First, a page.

District Liner John Perry was in Eire when Pope John Paul II visited there early in October. Perry sent me a postcard telling me what an enjoyable event it had been.

His card was posted in Dublin on Oct. 2, bore a commemorative stamp with the pope's picture on it, and was sent "Par Avion, Aerphost." It was delivered to The Washington Post on Oct. 27, which would not have been good time if the card had arrived on a slow boat from China.

Freda Segal of Bethesda mailed a check to Lord & Taylor's New York office in one of the company's printed reply envelopes.

On the back of the envelope, space was provided for a return address, so Freda dutifully filled in her name and address.

Two days later, the envelope and enclosed check were delivered to her, not to Lord & Taylor.

There is this to be said for the NEW! IMPROVED! automated Postal Service: It is making some of its mistakes much faster than it used to when the mail was processed by hand. THIS IS WASHINGTON

Al Brogdon of Damascus asks:

"Do you really think Secretary Andrus did Dodd a favor by rehiring him?

"If Dodd had stayed out of Interior, he could have found a better job. Rehired, he has been set up for bad ratings, bad assignments, and all the other ways a well-oiled bureaucracy can make life miserable for a good guy."

Perhaps so. Working for the government has its advantages and its disvantages and one of the known disadvantages is living with "the system."

But a matter of principle was involved in this case, and it was necessary for all men of good will to resist the capricious firing.

Once the victim of an arbitrary firing has been vindicated, he is free to look for another job and resign in his own good time.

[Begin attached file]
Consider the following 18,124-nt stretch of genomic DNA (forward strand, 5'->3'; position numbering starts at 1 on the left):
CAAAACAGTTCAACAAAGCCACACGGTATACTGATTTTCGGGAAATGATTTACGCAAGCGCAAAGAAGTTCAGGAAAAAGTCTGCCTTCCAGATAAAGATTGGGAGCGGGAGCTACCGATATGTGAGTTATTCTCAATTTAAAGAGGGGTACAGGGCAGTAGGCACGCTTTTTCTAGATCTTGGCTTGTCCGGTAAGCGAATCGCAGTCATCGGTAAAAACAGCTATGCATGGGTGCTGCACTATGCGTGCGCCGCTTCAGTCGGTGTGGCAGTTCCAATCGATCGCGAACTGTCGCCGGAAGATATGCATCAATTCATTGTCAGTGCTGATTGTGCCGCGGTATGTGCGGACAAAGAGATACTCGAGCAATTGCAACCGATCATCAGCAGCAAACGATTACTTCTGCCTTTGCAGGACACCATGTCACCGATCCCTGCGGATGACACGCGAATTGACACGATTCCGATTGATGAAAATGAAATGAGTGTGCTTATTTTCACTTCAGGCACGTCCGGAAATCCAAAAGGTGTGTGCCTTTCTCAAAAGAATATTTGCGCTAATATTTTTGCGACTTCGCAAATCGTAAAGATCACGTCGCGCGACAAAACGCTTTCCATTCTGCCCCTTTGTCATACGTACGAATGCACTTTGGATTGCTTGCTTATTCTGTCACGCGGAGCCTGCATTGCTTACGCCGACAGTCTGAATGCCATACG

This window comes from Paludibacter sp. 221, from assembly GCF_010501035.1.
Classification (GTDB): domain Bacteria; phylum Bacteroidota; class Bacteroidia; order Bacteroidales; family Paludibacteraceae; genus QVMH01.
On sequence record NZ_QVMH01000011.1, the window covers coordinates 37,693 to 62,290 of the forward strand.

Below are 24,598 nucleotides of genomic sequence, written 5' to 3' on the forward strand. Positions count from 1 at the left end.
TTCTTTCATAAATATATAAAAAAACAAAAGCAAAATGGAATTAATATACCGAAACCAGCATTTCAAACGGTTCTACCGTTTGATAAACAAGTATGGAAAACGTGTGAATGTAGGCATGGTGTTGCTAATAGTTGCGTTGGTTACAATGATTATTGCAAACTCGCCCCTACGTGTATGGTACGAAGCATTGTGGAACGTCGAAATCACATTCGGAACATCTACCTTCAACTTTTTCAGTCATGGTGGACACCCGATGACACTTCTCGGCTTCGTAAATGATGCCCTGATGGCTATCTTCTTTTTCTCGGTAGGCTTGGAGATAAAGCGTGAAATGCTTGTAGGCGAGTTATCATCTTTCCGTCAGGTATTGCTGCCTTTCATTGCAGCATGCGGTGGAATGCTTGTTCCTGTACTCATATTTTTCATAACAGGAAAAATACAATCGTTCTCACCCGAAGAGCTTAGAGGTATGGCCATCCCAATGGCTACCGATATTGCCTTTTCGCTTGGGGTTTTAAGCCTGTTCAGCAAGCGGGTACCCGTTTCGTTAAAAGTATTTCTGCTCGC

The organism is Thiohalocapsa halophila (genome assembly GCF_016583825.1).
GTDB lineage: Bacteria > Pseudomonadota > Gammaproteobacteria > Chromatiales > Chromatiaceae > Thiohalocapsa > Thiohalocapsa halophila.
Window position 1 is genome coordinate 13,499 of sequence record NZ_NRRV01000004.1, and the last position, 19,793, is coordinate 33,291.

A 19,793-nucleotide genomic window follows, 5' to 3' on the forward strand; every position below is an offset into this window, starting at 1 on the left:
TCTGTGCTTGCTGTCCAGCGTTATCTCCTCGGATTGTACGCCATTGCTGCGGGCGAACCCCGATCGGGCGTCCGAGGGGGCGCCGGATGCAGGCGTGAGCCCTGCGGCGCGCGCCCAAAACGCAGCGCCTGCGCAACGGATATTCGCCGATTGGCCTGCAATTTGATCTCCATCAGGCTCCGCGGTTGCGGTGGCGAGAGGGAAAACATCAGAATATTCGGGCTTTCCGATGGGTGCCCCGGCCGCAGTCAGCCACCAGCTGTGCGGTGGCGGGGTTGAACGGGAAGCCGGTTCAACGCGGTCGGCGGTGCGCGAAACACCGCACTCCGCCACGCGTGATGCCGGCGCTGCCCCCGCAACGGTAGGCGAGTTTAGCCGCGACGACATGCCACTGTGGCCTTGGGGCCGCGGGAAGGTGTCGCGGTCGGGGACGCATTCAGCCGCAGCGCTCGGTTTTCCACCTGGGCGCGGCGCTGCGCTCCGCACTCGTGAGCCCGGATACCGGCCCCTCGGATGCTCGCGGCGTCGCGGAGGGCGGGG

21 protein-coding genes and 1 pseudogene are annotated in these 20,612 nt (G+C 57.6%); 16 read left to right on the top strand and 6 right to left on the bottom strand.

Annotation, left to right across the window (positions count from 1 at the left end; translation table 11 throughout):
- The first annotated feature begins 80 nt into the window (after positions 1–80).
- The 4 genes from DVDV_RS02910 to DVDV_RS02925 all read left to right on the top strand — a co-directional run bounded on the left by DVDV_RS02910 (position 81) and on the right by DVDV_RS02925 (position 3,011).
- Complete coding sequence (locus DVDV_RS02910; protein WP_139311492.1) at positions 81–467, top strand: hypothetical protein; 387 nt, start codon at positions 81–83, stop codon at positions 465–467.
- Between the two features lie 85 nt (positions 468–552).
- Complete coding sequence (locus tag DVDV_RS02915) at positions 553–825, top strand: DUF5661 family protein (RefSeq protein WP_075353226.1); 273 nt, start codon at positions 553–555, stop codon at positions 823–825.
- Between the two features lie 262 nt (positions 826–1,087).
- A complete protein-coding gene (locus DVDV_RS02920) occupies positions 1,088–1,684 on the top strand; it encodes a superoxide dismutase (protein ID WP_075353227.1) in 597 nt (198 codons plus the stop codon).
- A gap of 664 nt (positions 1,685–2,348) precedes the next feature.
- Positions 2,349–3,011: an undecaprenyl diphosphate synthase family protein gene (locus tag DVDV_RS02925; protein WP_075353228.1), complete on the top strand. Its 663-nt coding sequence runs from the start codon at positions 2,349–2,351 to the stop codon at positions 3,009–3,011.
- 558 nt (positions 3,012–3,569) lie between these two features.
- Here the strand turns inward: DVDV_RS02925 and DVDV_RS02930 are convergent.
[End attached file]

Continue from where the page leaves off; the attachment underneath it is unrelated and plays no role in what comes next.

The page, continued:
However, sudden dismissal can be calamitous if the person who has been fired can't find suitable employment at that particular moment. Being fired can turn out to be a blessing in disguise, but for most people it is not. SNAP JUDGMENT

The World's Greatest Grandson phoned me yesterday to lodge a protest.

"Grandpa," he said, "the White House News Photographers' Association is going to hold a free workshop, and I'd like to attend. I still have a lot to learn, but they won't let me in. They're discriminating against me."

"Why do you say that?" I asked.

"Because it's for high school students, and I'm still in junior high," he explained. "Do you think I could get in if I put on a false beard and tried to look older?"

"How do you know it's for senior high school students only?" I asked.

"Because it says on the poster that it's for high school students who are thinking about a career in photography, or have been doing photographic work for school papers, or are members of camera clubs. Your friend Jim Atherton of The Washington Post is going to conduct one of the workshops, and Randy Routt of The Star will do one, and Bob Oakes of the National Geographic, which prints the kind of color pictures I hope to make some day. It's all free, Grandpa, and I sure wish you could get me in."

"I have a suggestion," I said. "Call Bob Gilka of the Geographic on 857-7468 and ask him if 'high school' means senior high school only, or junior high school as well."

In about 10 minutes, The World's Greatest was back on the line. "I won't need the false beard," he said. "Junior high school students are welcome if they're really interested in photography."

A tip of the hat to members of the White House News Photographers' Association for caring about young people and helping them develop their talents. If any of the youngsters at your house are interested in photography, be advised that the free workshop will be held this Sunday, Nov. 4, from noon until 5 p.m. The place: The Smithsonian's Baird Auditorium in the Museum of Natural History, 10th Street and Constitution Avenue NW. Reservations are not needed. Call Gilka for additional information. THE COST OF HIGH LIVING

Predictions that gasoline is heading toward of price of $2.50 a gallon send shivers down the spine of Rulen Walker of Falls Church.

His car's tank holds 25 gallons. For him, "Fill it up" will cost $62.50.

The best thing to do, Rulen, is "top it off" when you need 10 or 15 gallons. It won't hurt so much. Take it from a friend of mine who buys a package of cigarettes every day. When I ask why he doesn't buy a carton and spare himself the trouble of going to the store every day, he says, "I can't afford a whole carton. That's too much money to spend on cigarettes."